The tsunami was a large, unanticipated disaster that caused unprecedented death and destruction. Based on longitudinal population-based survey data that we collected in areas heavily damaged by the tsunami, some 10% of children age under 15 who survived the tsunami lost a parent and 10% of survivors who were married at the time of the tsunami lost their spouse. In the 20 communities in our sample where mortality was the highest, more than 70% of the population died, including more than 80% of women and children. Overall, prime-age males were the most likely to survive the tsunami because they were the strongest. In general, stronger people were more likely to survive, particularly in the areas that were hardest hit by the tsunami when it came onshore. But the story does not end there.
Our examination of patterns of mortality as household composition varies indicates that death is less likely if a person from a physically stronger demographic group was available to help – such as a prime-age male – and that death was more likely in the presence of people in even more need of assistance – such as older women. Further, prime-age males were more likely to die if their wives or sons died. Within households, wives were the people prime-age males were the most able to help. We interpret our results as evidence that provide help is exactly what they tried to do. On the other hand, the comparative advantage of prime-age women lies in helping children. The picture that emerges is not one in which household members panicked blindly but rather one of families in which stronger members sought to help those they could – in some cases successfully, in others not. To the extent this behaviour is instinctive, it may reflect the influences of social norms and evolutionary biology.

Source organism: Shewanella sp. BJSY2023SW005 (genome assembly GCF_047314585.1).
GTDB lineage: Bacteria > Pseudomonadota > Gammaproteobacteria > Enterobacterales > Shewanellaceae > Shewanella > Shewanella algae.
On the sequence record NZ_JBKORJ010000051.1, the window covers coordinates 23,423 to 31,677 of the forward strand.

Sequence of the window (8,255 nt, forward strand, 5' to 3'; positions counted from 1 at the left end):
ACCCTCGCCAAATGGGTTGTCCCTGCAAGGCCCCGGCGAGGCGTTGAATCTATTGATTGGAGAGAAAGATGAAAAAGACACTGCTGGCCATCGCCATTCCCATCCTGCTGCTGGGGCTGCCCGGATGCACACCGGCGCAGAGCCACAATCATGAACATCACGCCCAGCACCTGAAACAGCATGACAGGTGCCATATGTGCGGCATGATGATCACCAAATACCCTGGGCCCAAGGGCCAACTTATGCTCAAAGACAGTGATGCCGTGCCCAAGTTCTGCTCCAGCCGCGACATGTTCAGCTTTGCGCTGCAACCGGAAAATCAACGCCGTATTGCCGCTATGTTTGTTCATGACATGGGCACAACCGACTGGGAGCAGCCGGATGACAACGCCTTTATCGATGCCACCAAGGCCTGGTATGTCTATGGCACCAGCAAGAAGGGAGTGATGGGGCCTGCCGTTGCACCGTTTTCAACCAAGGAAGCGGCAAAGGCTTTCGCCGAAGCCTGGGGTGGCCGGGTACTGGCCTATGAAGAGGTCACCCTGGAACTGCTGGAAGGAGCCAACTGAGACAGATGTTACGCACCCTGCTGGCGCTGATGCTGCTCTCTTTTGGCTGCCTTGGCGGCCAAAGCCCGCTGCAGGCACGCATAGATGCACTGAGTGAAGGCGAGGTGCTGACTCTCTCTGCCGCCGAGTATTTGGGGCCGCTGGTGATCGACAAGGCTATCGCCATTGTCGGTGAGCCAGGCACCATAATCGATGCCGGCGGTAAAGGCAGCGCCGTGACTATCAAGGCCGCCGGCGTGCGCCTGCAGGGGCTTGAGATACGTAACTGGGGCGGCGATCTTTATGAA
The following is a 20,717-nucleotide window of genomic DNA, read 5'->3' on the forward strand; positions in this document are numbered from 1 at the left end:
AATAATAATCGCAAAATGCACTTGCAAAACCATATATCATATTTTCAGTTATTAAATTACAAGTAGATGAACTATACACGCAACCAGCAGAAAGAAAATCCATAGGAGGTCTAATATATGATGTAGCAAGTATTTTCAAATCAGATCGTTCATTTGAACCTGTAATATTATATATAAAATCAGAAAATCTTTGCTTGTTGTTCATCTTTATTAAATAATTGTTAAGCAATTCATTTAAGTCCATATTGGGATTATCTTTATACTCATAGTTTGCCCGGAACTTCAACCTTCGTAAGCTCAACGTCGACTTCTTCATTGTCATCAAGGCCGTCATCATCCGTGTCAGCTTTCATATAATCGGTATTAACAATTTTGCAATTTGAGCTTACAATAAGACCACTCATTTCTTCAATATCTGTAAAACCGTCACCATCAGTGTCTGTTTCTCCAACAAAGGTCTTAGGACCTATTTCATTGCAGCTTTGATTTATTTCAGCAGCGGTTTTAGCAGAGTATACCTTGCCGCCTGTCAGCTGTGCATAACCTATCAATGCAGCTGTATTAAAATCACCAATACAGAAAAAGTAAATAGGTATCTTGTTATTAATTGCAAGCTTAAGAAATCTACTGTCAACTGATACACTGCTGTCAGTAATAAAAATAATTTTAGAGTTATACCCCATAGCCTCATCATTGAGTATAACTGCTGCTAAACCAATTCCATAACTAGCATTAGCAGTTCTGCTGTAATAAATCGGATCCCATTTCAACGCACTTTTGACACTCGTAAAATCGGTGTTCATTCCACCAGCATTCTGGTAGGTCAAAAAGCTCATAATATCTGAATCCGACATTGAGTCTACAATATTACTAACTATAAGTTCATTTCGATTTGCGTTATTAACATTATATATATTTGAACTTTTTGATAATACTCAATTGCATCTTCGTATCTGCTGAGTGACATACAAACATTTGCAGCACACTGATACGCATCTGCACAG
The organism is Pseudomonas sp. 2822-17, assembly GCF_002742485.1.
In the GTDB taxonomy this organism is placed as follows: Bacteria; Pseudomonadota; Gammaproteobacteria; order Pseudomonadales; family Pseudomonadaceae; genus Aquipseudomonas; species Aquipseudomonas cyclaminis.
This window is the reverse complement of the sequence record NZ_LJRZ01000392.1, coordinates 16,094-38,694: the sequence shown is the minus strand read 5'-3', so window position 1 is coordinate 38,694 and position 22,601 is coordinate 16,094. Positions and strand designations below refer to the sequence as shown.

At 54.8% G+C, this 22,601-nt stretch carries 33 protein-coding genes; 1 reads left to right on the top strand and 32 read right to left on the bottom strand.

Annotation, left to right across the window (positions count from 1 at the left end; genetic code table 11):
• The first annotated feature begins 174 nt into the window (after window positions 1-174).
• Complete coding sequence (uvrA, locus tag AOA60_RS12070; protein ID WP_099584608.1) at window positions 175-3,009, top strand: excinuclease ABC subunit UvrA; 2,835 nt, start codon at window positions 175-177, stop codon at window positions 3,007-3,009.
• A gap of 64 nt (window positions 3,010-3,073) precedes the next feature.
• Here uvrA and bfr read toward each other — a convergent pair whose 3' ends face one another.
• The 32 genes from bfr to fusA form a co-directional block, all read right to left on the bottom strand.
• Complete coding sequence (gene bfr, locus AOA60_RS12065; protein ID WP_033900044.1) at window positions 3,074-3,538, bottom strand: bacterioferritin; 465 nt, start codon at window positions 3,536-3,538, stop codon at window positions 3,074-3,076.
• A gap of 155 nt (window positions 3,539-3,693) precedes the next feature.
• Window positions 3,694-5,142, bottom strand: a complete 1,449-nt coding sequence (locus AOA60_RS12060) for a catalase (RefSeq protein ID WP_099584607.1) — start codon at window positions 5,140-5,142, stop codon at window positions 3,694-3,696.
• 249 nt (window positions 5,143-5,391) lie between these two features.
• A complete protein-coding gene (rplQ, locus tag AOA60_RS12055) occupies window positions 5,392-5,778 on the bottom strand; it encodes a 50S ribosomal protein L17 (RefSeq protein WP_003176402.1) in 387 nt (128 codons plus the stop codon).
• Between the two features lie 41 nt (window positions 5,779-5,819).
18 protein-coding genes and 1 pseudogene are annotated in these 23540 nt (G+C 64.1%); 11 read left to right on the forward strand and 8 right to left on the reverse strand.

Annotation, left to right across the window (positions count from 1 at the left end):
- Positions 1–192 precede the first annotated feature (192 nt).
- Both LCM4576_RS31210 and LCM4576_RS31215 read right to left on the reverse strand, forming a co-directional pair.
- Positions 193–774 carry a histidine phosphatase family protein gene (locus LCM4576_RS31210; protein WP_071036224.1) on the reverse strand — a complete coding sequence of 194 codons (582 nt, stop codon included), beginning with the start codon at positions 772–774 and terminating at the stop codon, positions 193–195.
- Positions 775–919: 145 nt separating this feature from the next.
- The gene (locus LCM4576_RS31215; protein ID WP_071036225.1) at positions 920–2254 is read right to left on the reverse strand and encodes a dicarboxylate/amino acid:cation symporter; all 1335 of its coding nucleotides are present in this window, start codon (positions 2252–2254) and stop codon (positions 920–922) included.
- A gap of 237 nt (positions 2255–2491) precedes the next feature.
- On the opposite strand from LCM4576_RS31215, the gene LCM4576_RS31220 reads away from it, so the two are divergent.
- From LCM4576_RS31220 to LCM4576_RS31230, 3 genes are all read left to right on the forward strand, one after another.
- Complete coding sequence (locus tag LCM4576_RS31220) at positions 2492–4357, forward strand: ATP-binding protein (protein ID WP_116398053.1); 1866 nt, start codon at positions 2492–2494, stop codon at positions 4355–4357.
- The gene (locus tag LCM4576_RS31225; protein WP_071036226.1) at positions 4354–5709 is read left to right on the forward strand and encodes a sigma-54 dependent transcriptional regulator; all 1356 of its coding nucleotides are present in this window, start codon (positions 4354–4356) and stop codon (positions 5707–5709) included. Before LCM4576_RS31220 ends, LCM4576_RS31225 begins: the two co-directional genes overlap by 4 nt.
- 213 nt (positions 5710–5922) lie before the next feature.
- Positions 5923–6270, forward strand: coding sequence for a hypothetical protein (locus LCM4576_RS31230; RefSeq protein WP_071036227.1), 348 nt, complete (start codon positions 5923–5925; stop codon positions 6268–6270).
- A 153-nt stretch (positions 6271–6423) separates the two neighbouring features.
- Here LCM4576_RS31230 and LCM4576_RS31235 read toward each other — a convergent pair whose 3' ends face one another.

Only residents of Simeulue island, where a smaller tsunami occurred in 1907, systematically relocated to higher ground and, correspondingly, the survival rate in Simeulue was very high (Gaillard et al., 2008).
Distance is measured by the shortest straight-line distance in kilometers from the centre of each enumeration area to the coast.
Replacing distance from the coast with estimates of the fraction of people in the community who died in the tsunami, an alternative indicator of the force of the tsunami, yields the same patterns by age and gender.
All the coefficient estimates reported in the regression tables are based on linear probability models which have the advantage of being easy to interpret in terms of changes in mortality rates. None of our substantive conclusions is changed if they are based on estimates from logit or probit models.
We have explored non-linearities in the associations between resources and mortality. Among those groups for whom resources are significantly associated with mortality in the linear models, the effects are greatest among the poorest. We find no evidence that resources are associated with mortality among prime-age males and older adults in models that are linear or non-linear in household resources.